As we learn early on, Wakanda is not the only civilisation to discover and harness the powers of Vibranium, the world’s most powerful resource. The USA attempt to drill and mine Vibranium they’ve found at the bottom of the deep ocean floor. They discovered this new source of the precious metal thanks to a very specific invention that sets off the main events in the film. As such, having destroyed the ship and crew that attempt to mine this newly discovered Vibranium, Namor sets out to find the person who invented the Vibranium-finding machine.
At this point, Namor seeks out the assistance of Wakanda by addressing Queen Ramonda as she’s having a heart-to-heart with Shuri, alone near the shore. I may not be using the term ‘assistance’ correctly in this case, as Namor, in fact, threatens the Queen and all of Wakanda to deliver the inventor or face their wrath. It seems a bit heavy-handed but sets the tone of the relations between the only two Vibranium-mining civilisations in the world.
It’s here that Namor utters something along the lines of “don’t test our might, my army has more fighters than Wakanda has blades of grass.” At this point, we, as the audience, are meant to be impressed at this bit of dialogue. Out of nowhere, as if appearing out of the abyss, not only do we now know about the new Kingdom of Talocan but at the same time that it has a military presence that potentially spans into the millions. Impressive, to say the least. But is it really?
It’s an ominous reality that faces Wakanda if the words of Namor are to be believed. To further this claim of the size of his army, we’re presented with a bit of exposition in the form of some visuals on the past, fully equipped with added narration from Namor himself. Sarcasm aside, it does give a good background into the civilisation’s origins. I refer to Talocan as a civilisation simply because I’m not aware if they carry the same geographical affiliations us surface-dwellers are accustomed to – whether they have cities and capitals with various populations residing in each. From what I could gather, it’s all a singular habitation for its peoples.
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In addition to this, we know that civilisation is some 500 years old. Its underwater nation was inspired by the Tlālōcān of Aztec mythology. As such, a lot of its cultural aspects such as buildings, jewellery, paintings and the likes also take draws its inspiration from the now-Mexican, former empire. And, given this background, you can then deduce that its population would have flourished in the ocean, unincumbered by any wars, potential disease and the likes of the surface world. As such, and going back to Namor’s earlier dialogue, we cannot then rule out that its population would easily extend into the millions, if not tens of millions. His statement, then, is plausible.
Now, on the opposite end, we look at Wakanda. According to the Marvel databases, we expect that the MCU version would be similarly resembled to have a population around 6 million. Then, all the earlier questions I had also come back into play. How large is the Wakandan army and how much military prowess does it have? In short, not that many as it turns out.
After all its pushback at the world conference that it can easily surpass the likes of the US military, one has to wonder how. Yes, it has far more advancements in technology but how many people do they have capable of flying their aircraft, riding their rhinos and elephants on border patrol or Dora Milaje with their spears?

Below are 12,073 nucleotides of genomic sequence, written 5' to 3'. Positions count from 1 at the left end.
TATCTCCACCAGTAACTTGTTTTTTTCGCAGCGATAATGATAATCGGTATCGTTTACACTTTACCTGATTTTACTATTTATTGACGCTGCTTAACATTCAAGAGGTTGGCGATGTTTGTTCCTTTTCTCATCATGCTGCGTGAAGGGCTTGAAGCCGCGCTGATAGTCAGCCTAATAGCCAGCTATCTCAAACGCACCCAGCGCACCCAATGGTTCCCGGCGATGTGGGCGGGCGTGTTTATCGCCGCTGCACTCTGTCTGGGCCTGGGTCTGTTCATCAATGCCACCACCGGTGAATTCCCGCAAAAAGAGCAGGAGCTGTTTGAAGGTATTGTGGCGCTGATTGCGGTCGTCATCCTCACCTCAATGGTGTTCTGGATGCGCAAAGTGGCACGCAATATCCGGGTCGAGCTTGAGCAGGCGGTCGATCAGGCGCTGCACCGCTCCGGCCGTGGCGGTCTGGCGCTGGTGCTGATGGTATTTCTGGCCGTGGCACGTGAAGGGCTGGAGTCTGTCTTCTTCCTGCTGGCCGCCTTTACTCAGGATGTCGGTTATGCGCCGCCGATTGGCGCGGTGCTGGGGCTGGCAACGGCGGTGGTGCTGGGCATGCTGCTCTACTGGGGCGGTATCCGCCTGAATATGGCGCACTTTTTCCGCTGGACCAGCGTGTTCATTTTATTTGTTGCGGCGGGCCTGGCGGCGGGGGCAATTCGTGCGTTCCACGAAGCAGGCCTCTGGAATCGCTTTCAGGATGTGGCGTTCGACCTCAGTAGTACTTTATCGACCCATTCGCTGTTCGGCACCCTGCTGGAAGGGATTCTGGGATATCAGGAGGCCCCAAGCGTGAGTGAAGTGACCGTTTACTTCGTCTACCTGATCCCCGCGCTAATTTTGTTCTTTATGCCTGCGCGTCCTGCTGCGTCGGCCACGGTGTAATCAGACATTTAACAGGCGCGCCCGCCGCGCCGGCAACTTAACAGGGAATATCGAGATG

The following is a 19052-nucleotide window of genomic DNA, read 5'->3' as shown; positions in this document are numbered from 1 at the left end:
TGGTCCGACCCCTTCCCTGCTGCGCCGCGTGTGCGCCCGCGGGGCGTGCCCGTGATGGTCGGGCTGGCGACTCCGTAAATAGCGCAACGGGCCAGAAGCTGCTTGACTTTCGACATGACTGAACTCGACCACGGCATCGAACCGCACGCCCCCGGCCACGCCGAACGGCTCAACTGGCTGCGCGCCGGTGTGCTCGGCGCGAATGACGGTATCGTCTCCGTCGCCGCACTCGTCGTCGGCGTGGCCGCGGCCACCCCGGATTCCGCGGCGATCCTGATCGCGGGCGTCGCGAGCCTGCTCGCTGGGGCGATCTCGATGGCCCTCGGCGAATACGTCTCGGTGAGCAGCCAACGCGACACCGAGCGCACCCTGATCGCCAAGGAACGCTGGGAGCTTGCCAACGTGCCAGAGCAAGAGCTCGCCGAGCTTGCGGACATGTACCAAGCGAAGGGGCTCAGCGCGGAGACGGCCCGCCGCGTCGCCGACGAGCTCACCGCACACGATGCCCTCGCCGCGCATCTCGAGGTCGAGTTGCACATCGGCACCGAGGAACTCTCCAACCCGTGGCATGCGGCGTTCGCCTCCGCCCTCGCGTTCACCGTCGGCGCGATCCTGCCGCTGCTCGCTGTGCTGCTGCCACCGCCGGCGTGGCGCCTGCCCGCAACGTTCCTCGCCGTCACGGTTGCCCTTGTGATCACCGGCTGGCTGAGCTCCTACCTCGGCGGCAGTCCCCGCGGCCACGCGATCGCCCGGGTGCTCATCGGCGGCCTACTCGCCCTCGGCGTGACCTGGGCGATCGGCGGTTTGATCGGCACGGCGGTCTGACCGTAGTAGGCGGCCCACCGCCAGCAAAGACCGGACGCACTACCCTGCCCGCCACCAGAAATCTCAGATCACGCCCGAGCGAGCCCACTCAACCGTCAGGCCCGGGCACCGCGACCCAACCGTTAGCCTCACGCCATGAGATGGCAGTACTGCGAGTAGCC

With all the talk and threats of war throughout the film, we finally get to see the might of the two Vibranium-rich civilisations. Both of these superpowers had quite the smack talk in the lead-up to the battle, in which we were roped along all this time into believing their capabilities. In the end, however, it turned out to be nothing more than hot air. A damp squib if you will.
The big battle is meant to be fought at sea, with the Wakanda forces all on a single ship, with the cover of some tech that deters the Talocan army from getting anywhere close. In addition, they do have some air support in the way of one or two fighter jets and some flying soldiers – three in total. That really doesn’t feel like all that many.
At the same time, the Talocan army approach the battleground, riding in on a few whales. Are we to believe that was their entire army? A total of four or five whales carrying its army, who are holding onto the animals as they enter the scene. How much of a desert is Wakanda then, if these are the blades of grass they were referring to?
I can only surmise that the lack of an impressive army on either end was a result of the CGI budget. But why then make such elaborate claims if we’re never to see it, ever. At no point in the film did we see anything near the amount of people Namor had claimed was in his army – not even among the everyday people in its ‘streets’.
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In the end, one couldn’t even count that 1,000 fighters were on the battlegrounds in its totality with both armies combined. There were more bodies on the ground during the final battle with Thanos, which you could see over the distance. The fact that the soldiers of two armies of the supposed biggest world powers can fit onto the deck of one ship, which in itself was poorly designed, leaves a lot to be desired. I can’t tell if it was an oversight or an expectation that fans wouldn’t question it. If it’s the latter, then it’s quite disrespectful that they would take this fact for granted of us, the fans, expecting more.
At the end of the day, the final “boss fight” we often get to see in Marvel films falls flat in Black Panther: Wakanda Forever, and by some considerable margin as it turns out.
What are your thoughts on Black Panther: Wakanda Forever?